Sport Tennis Australian Open: Trailblazer Fromholtz marvels at today’s champions

Australian Open: Trailblazer Fromholtz marvels at today’s champions

Dianne Fromholtz-Balestrat at her induction to the Australian tennis hall of fame last year. Photo: AAP
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Ash Barty is fortunate to have been born into the age of rich grand slam prize money parity, when her home slam, played at a world’s-best facility, is considered an equal among siblings.

The fact that none of that could have been said the last time a local was the top Australian Open women’s seed illustrates just how long ago it was. The year was 1977, the PM Malcolm Fraser and the hot new TV shows The Restless Years and The Box.

The name, for those old enough to remember it, was Dianne Fromholtz, a young left-hander who later peaked as world No.4. But if Barty, with her backhand slice and volleying prowess, is considered in some respects to be a throwback to that era of all-court tennis, the 23-year-old Queenslander must be grateful how much times have changed.

At Kooyong 43 years ago, the understrength women’s singles draw contained a miserly 32 names (compared with 128 today) from a paltry seven nations, while the men’s numbers were 64 and eight, with the late American Vitas Gerulaitis at No.1.

Women players agitating for more opportunities and a fairer share of the purse knew their place. But they also had to keep fighting for it.

Back then: Dianne Fromholtz in action at Wimbledon in 1979. Photo: AAP

Runner-up Fromholtz was one of just four seeds, and played five matches rather than the seven Barty will need to win to break a national drought that stretches back to the lesser-known Chris O’Neil in 1978.

Fromholtz-Balestrat, as she is now, is happy to admit how much stronger the competition is today.

“We played the same amount of tournaments but it was completely different,’’ says the 63-year-old, who won 14 career singles and doubles titles and reached another three major semis.

“You can’t compare this era to our era. I mean, it’s just so much tougher.

The girls are so much taller, they’ve got the information earlier, you just can’t say ‘well, if I was good back then, I’d be good now’. I definitely just don’t think you would be able to compete with these girls.’’

Nonetheless, starting with trailblazer Billie Jean King and the so-called “Original Nine’’ – among them Australians Judy Tegart Dalton and Kerry Melville Reid – who in 1970 signed on for $1 for what was the genesis of today’s WTA, Barty and co are beneficiaries of what was achieved by those who came before.

“I think the girls have got it a lot better than we did in those days. I feel we were fighting for more prizemoney, we were fighting for bigger draws, so it helped the players of today get the amount of money that they’re getting at this time,’’ says Fromholtz-Balestrat.

“After the ‘Original Nine’ went, our group of players had to do all the clinics and all the cocktail parties and we had to promote the tennis so we could have more sponsorship, like we have today.

There were about 250 of us, and it was a hard slog, but a player could make $5000 a week, which in those days wasn’t too bad! But now they can make $5 million in three days.’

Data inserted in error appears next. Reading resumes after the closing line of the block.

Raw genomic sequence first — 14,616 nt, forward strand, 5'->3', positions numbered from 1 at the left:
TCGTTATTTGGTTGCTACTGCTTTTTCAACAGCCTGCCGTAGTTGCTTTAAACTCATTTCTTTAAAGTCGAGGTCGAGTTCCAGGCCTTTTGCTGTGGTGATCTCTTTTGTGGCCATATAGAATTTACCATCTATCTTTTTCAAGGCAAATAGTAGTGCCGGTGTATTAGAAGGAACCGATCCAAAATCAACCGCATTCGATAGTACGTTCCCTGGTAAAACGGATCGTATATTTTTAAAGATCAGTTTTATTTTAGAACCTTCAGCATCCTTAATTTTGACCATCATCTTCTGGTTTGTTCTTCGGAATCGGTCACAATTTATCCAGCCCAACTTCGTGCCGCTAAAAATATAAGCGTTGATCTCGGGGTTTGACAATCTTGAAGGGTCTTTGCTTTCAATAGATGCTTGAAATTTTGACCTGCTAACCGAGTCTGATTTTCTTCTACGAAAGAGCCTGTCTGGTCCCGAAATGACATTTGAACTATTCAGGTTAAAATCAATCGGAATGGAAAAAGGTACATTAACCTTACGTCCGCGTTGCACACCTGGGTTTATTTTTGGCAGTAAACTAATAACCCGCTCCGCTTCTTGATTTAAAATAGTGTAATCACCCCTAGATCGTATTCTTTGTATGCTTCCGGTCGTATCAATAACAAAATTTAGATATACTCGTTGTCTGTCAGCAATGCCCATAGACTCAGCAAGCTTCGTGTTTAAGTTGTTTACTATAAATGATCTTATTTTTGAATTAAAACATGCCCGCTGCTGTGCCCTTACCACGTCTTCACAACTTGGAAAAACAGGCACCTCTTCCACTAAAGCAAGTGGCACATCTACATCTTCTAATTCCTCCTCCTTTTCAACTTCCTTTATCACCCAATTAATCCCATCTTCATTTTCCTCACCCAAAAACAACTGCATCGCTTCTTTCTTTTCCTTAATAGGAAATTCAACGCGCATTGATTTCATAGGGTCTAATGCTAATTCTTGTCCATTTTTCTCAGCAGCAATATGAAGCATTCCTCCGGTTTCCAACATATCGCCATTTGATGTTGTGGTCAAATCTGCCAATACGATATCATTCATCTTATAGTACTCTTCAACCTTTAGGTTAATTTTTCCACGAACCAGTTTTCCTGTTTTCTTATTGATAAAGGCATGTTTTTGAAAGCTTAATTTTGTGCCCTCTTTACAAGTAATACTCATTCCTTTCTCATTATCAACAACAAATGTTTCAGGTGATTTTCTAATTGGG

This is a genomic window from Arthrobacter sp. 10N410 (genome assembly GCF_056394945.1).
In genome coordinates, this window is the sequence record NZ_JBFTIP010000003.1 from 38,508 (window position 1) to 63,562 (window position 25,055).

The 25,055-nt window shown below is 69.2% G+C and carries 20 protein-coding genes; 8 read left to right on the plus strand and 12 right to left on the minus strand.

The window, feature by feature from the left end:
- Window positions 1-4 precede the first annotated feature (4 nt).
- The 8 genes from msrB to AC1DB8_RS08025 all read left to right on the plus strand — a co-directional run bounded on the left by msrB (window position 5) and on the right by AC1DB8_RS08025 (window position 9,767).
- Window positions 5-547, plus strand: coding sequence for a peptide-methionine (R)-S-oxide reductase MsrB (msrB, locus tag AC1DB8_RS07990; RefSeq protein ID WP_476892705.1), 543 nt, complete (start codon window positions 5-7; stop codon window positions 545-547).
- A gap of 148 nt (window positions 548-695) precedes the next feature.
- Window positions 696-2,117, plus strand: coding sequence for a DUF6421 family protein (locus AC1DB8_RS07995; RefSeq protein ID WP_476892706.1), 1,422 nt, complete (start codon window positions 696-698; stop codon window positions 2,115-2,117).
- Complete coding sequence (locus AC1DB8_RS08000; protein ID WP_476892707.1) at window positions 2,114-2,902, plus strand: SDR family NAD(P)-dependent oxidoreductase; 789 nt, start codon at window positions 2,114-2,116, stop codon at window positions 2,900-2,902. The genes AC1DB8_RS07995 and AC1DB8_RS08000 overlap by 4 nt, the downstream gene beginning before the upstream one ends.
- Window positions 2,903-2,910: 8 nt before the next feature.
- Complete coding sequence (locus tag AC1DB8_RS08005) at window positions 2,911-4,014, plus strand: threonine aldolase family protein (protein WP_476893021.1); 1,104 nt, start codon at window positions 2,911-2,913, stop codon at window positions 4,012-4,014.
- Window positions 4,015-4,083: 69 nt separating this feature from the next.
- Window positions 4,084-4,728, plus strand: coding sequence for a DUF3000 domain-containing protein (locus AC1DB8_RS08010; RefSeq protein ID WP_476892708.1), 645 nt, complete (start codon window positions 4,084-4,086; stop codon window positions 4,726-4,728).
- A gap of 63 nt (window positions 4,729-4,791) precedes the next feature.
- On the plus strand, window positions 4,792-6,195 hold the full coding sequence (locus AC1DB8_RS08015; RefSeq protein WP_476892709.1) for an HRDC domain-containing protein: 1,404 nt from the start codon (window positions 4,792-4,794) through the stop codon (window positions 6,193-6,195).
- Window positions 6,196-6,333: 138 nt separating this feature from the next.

Barty pocketed over $16 million in 2019 alone, and if Fromholtz-Balestrat remembers receiving around $15,000 for her straight sets finals loss in 1977, both 2020 singles champions at Melbourne Park will earn $4.12 million.

Great work if you can get it, obviously, but usually only the greats do.

Barty has triumphed away, on the clay of Roland Garros, and reached her first major quarter-final at home 12 months ago, before losing to Petra Kvitova.

The pair is seeded to meet again in the second week, but Barty must first get past Ukrainian Lesia Tsurenko on Rod Laver Arena on Monday night, then potentially Rebecca Peterson, No.29 seed Elena Rybakina and No.13 Petra Martic if she is to match her result from last year.

“She’s got the complete game,’’ Fromholtz-Balestrat says of Barty.

“A lot of them you see come up, they come up very fast, and they’ve only got two shots, so to be a complete player and to play at the top level you need to have quite a lot of things in your arsenal.

An era of equality: Ashleigh Barty with the spoils of victory. Photo: AAP

“I think Ash is a fabulous player. She’s got an all-around game and she takes it in her stride, and she’s quite relaxed when she does it. She’s just a lovely person.

“It’s just refreshing to see someone like Ash come along. She’s quite a unique personality.’’

Fromholtz-Balestrat still works full-time as the director of coaching at the Long Beach Tennis Club in Carrum in Melbourne’s southeast, and hopes Barty’s success helps to inspire the current generation of young players – including the many girls who give up competitive sport in their teens.

Similarities have been noted with one of her own contemporaries, Evonne Goolagong Cawley, who is Barty’s mentor and close friend.

“Yes, the relaxed personality and the happiness, cos she’s always cheerful and Evonne was always like that, too, and with a big smile on her face, so I can see a little bit there. Definitely.’’

So, given that the host nation has a reigning-world-No.1-as-home-grown top seed for the first time in either draw since Lleyton Hewitt in 2003, dare we dream that there will next be an Australian champion at the Australian Open?

“That would be fantastic. Oh! Yes. Oh, yes,’’ says Fromholtz-Balestrat. “And I’m sure Evonne will be really happy if she does win it. She’s hoping for Ash to do that. We all are.’’

Linda Pearce has covered more than 50 grand slam tournaments, including 31 Australian Opens, plus Davis Cup finals and Olympic Games. She will be heading The New Daily’s Australian Open coverage.

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